Liu first got his start regreening the Loess Plateau in China, using organic and biodynamic principles that focus on restoring healthy soil microorganisms and smart water use.

The documentary features amazing footage of four regreening projects in China, India, Egypt and Spain. Each emphasizes the economic and job creation potential of regreening. Large scale projects that shift communities from imported to locally produced food are one of the best ways to create jobs for unemployed youth.

More information at the Commonland website>

 

The Historical Roots of Patriarchy

Patriarchy, Civilization, Militarism and Democracy

Gwynne Dyer (1994)

 

This documentary traces the development of patriarchy around 5,000 years ago, which Dyer links to the consolidation of agricultural villages into empires. Simultaneously in Mesopotamia, Central and South America and China, hierarchical political systems formed under a single male dictator who controlled their subjects via absolute terror.

This transition from autonomous villages into heavily militarized states was always accompanied by strict control of women’s behavior. Dyer maintains the ultimate goal of controlling women was to increase the birth rate and produce more male subjects for the rulers’ armies. In Mesopotamia, the formation of new religions (Judaism, Christianity and Islam) glorifying a single male god was the crowning achievement of patriarchy.

According to Dyer, Egypt was the last ancient empire to fully adopt patriarchy. Owing to natural barriers (the Sinai desert and the Mediterranean) that protected it from foreign invasion, it was the last ancient empire to militarize and adopt strict laws restricting women’s freedom.

The 40 minute film is divided into four parts. Parts 2-4 start automatically when the prior part concludes.

 

The Lost Civilizations of Africa

Africa

Directed by Basil Davidson (1984)

Film Review

Africa is a 1984 documentary exploring the great civilizations of Africa. In it, late historian Basil Davidson demolishes the myths Europeans concocted about Africa to justify the 400 year slave trade – these myths concerning a continent of subhuman savages persist to the present day. Davidson reviews archeological evidence, ancient African and Europeans artwork and historical records and contemporary tribal traditions that survive from past civilizations.

The documentary is divided into 8 episodes of approximately 25 minutes each.

Episode 1 Different But Equal – studies the depiction of blacks in medieval and renaissance European paintings to show how the concept of race was created in the 16th century to justify the immensely profitable enslavement of human paintings. He starts with an examination of cave paintings that point to a highly advanced Saharan civilization prior to the Sahara’s desertification (around 7,000–8,000 years ago   and the prominence of black-skinned the 3,000-year  civilization Egypt enjoyed under the pharaohs.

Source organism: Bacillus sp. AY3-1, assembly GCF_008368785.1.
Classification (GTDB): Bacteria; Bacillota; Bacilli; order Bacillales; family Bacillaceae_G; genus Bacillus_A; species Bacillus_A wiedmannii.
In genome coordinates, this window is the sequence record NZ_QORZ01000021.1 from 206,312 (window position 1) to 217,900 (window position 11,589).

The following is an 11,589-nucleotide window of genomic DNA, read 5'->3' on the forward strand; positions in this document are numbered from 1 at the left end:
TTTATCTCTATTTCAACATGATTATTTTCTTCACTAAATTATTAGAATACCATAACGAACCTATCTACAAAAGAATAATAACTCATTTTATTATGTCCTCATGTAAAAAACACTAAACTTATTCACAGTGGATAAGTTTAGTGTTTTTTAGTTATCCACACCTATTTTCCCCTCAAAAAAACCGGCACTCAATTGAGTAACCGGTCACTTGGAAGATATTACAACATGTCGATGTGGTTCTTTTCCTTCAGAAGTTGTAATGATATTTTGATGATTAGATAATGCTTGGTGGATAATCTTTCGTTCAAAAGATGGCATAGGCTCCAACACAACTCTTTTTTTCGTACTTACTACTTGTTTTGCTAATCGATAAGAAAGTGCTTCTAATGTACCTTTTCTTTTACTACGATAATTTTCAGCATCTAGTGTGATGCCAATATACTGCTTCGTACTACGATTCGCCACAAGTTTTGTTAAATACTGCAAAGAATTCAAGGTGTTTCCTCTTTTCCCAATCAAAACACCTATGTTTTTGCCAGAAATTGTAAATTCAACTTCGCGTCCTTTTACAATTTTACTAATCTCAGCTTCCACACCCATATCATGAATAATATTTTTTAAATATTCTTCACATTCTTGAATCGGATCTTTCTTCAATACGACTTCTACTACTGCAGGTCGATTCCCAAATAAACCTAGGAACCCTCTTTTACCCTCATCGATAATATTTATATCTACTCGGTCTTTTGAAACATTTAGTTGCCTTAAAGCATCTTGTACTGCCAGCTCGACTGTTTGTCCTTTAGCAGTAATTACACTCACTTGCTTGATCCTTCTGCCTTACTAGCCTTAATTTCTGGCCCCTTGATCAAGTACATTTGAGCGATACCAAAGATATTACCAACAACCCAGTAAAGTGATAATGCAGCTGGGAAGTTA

Episode 2 Mastering a Continent – focuses on Kushites and the great Nubian civilization to the south of Egypt. The latter converted to Christianity and persisted until the 11th century when it was destroyed (by Saracens) during the Crusades.

Episode 3 Caravans of Gold – discusses the vast commercial trade network (extending as far as India) centered in Timbuktu (Mali) and the Ashanti civilization (in modern day Ghana). In the 14th century, Mali converted to Islam. Under the guidance of Muslim scholars, Timbuktu became a global center of Islamic scholarship in law, literature and science.

Episode 4 The King and the City Within – describes the civilizations of Huaser, Benin and Ethe in modern day Nigeria.

Episode 5 The Bible and the Gun – covers the arrival of the Europeans and the devastating of slavery on long established African civilizations. Over 400 years, the African continent lost approximately 15 million skilled craftsmen and farmers. As the slave trade declined in the 18th and 19th century, Europeans opened up Africa’s interior in order to exploit its rich natural resources. As in Latin American and Asia, Christian missionaries played a fundamental role in this process.

Episode 6 The Magnificent African Cake – gives an overview of the extensive European military campaigns that flattened African resistance to colonization. By 1914, Liberia and Ethiopia were the only two countries not under European military control.

Episode 7 The Rise of Nationalism – relates how forced conscription in World War I and World War II radically changed Africans’ view of Europeans and fueled demands for independence. The Gold Coast (later renamed Ghana by President Dr Kwame Nkrumah) would launch the first independence struggle in 1945. Davidson contrasts this with the more bloody independence struggles in Kenya, Algeria and other countries with substantial(European) settler populations.

Episode  8 Legacy – explores how the adoption of European-style Parliamentary systems proved disastrous for many African countries. Davidson blames this on the fact that Parliamentary government is based on a well established class divisions. It worked poorly in Africa owing to the continent’s historic tendency towards egalitarianism.